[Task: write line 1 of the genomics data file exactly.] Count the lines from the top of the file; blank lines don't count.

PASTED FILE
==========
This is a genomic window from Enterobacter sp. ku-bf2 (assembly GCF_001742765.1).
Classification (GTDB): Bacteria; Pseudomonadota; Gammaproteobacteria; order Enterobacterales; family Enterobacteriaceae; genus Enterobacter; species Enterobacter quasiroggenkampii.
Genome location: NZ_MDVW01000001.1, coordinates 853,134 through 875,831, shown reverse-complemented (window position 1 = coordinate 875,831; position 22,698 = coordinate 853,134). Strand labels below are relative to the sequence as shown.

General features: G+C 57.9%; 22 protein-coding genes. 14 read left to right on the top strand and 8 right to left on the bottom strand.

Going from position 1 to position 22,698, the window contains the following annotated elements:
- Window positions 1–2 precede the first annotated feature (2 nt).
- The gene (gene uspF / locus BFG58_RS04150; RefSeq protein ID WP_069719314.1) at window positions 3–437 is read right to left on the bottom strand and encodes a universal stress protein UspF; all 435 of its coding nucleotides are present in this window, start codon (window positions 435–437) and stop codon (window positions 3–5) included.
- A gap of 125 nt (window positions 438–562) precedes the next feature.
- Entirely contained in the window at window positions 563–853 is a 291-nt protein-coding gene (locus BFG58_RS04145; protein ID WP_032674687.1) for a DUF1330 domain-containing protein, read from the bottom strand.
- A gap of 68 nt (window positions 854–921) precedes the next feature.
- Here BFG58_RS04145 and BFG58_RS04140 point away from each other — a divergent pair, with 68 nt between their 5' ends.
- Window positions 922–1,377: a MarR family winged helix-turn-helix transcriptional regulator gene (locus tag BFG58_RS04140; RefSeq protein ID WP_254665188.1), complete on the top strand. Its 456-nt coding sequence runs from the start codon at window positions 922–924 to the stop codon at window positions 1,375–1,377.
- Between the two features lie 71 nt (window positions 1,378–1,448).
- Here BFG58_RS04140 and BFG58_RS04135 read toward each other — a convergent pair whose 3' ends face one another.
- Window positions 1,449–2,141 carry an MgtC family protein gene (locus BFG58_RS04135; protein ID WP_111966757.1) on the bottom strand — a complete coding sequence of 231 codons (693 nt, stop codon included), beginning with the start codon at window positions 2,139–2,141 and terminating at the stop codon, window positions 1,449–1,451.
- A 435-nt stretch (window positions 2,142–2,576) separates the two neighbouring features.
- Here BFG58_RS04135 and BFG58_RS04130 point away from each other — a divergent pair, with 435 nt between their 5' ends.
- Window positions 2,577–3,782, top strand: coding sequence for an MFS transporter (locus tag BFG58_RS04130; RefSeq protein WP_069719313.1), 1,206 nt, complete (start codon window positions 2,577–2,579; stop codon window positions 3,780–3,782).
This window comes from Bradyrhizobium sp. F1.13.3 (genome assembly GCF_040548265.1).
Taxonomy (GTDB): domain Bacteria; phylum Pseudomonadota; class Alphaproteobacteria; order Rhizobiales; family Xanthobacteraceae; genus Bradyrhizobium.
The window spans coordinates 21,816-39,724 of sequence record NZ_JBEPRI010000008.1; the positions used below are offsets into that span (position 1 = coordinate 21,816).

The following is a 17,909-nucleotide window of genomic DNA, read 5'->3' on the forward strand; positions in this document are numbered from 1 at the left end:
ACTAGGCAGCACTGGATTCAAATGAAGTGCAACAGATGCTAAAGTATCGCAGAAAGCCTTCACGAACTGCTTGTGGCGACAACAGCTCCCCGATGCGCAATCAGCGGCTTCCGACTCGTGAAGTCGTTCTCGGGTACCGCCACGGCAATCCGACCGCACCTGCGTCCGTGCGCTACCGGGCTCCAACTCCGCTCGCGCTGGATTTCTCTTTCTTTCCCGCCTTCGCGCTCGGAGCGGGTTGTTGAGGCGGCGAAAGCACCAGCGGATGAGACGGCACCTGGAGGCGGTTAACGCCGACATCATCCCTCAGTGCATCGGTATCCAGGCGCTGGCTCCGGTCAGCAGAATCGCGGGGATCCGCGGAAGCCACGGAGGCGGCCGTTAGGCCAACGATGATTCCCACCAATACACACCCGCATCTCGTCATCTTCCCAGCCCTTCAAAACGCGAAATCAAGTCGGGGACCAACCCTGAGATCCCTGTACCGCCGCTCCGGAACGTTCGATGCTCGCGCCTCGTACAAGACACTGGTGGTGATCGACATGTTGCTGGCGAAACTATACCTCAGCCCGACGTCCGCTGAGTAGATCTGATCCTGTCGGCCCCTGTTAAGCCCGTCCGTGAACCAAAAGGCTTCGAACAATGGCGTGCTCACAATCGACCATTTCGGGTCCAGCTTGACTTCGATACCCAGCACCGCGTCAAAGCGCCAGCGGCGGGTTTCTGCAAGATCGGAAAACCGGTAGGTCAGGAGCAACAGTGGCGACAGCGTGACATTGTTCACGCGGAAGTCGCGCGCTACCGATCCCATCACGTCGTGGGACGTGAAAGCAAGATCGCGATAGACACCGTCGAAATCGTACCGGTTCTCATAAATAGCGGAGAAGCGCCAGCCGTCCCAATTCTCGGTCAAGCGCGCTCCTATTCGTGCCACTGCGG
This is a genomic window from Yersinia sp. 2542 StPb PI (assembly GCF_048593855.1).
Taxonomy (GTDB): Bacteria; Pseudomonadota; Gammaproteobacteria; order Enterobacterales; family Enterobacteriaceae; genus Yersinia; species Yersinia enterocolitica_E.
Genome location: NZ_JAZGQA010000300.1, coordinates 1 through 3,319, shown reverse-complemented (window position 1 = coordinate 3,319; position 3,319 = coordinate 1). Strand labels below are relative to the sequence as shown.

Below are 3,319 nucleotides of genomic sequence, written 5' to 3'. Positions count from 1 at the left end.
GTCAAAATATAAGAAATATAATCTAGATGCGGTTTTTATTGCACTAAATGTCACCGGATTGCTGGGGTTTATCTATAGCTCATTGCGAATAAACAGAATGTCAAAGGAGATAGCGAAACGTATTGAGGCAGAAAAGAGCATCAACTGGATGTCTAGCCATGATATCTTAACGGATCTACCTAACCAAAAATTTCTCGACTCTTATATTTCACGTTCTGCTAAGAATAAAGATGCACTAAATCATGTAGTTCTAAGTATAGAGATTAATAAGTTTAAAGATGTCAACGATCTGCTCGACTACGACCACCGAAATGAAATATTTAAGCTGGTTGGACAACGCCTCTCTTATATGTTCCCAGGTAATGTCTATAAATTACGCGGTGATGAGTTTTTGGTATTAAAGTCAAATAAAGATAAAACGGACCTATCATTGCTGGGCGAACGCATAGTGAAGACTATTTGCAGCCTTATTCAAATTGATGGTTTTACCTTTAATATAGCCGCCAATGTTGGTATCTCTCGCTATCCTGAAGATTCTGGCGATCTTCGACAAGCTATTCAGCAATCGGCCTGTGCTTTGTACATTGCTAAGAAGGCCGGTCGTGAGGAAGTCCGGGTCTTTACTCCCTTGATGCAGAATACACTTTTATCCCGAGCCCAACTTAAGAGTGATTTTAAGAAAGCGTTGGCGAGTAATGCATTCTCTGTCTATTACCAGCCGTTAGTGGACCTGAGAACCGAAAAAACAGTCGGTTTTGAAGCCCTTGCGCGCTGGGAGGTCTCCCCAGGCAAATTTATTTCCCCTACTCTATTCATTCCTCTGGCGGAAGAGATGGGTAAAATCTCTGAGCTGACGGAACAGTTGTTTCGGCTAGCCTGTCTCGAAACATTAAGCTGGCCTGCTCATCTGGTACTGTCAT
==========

This is a genomic window from Enterobacter sp. ku-bf2 (assembly GCF_001742765.1).